5 ways your air-conditioner could be messing with your health

Undoubtedly, having air conditioning during the intense summer months when temperatures soar is a wonderful convenience.

A few minutes (or hours) spent running the air conditioner can provide a great deal of relief from some of the hottest summer days. Even while we genuinely adore our air conditioners, there are certain situations in which they may be causing illness.

To be clear, your air conditioner is probably doing more good than harm. During the sweltering summer months, lower temperatures help us sleep, and for those of us who suffer from allergies or asthma, an air conditioner can help filter out some of those bothersome particles. However, maintaining it artificially cool can have negative effects on your health, as numerous recent publications have highlighted. These effects can range from a fan’s ability to dry the air to the potential for mildew and dust to spread. Make sure you’re keeping your air conditioner spotless since, as Mic noted, “poorly maintained units with dirt or grime could cause infection or illnesses,” for instance. Here are several possible reasons why you can feel sick from your AC, as well as how to deal with them.

  1. You’ve got grimy filters

Because air conditioners circulate old air without pulling any fresh air into the mix, keeping those filters clean is super key to avoiding illness. According to the Huffington Post, the Environmental Protection Agency (EPA) notes that dust, mold, animal dander, and viruses can all get circulated via your AC, so making sure your unit is cleaned and those filters are switched out every few months — or at least every season — is important, in addition to keeping the unit itself free of dust or grime.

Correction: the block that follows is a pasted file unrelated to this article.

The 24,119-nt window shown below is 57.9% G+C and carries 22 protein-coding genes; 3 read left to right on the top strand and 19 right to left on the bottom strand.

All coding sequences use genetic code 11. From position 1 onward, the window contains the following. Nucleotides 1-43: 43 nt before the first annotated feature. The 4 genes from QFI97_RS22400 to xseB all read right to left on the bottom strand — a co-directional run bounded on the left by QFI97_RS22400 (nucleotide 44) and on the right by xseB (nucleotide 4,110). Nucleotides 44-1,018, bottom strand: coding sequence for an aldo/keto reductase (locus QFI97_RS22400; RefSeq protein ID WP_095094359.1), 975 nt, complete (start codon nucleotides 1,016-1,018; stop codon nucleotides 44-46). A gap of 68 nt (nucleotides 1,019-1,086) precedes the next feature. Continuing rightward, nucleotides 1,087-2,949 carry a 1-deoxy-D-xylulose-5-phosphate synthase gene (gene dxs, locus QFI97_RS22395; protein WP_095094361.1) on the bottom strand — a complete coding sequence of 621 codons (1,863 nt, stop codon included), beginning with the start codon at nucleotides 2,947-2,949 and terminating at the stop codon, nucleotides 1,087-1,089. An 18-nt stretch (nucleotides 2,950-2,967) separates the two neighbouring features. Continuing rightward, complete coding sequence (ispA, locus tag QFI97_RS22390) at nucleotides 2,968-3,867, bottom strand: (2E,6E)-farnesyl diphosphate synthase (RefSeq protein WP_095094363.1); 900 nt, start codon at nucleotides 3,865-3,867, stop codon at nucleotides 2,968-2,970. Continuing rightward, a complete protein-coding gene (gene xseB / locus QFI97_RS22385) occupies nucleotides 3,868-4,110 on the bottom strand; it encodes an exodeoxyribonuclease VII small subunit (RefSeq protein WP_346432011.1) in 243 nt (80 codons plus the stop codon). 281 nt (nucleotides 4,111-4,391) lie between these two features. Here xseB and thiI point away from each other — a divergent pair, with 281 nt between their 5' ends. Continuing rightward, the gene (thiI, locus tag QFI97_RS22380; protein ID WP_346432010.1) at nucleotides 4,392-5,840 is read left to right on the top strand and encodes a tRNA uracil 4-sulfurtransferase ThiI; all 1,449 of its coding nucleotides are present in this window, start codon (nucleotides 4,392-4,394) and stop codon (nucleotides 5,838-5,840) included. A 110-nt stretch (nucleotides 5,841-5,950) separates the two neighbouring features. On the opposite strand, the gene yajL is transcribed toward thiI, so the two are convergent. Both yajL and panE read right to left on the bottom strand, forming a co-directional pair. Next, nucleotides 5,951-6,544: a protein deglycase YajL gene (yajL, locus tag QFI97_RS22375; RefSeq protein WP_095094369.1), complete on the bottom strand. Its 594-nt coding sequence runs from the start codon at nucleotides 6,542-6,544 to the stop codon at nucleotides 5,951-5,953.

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5 ways your air-conditioner could be messing with your health

The Huffington Post also suggests that according to a study published in a 2004 International Journal of Epidemiology, air conditioning may lead to health problems in some people. While the study’s authors note that the research is not entirely conclusive, there is evidence that keeping your AC unit free of dirt and molds, and also keeping the temp up a bit warmer than you’d think, can help keep the air clean and your body temperature regulated — so you can avoid the AC-induced respiratory issues, fatigue, and headaches that some folks experience.

3Your nasal passages get too dry

According to sinus expert Dr. Garrett Bennett, dried out sinuses from blasting the AC can lead to an aggravation of respiratory issues like sinus infections, bronchitis, and nosebleeds. If you notice that your skin is drying out, and your nasal passages and sinuses are irritated, you might need to shut off the AC for a bit. You can also invest in a simple room humidifier to help balance the air moisture out.

If you keep your AC on blast to the point that your apartment is a frozen tundra from June to August, you may be messing with your body’s ability to handle high temps — making the hot weather even less bearable over time. According to New York Magazine, our over-reliance on air conditioners may mean we tolerate the hot weather less over time, since we don’t have to acclimate to it. So it’s not a bad idea to shut off the AC from time to time, save a bit of energy, and give your body temperature a chance to regulate itself a bit.

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5You Never Open Your Windows

This one may seem obvious, but it’s easy to overlook: Shutting the AC off and opening your windows can help circulate old, stagnant, and bacteria and virus-ridden air out — while letting some much-needed fresh air in. Fresh air, according to the Huffington Post, can help boost your immune system along with other benefits, so it could be worth shutting off that AC for a bit.

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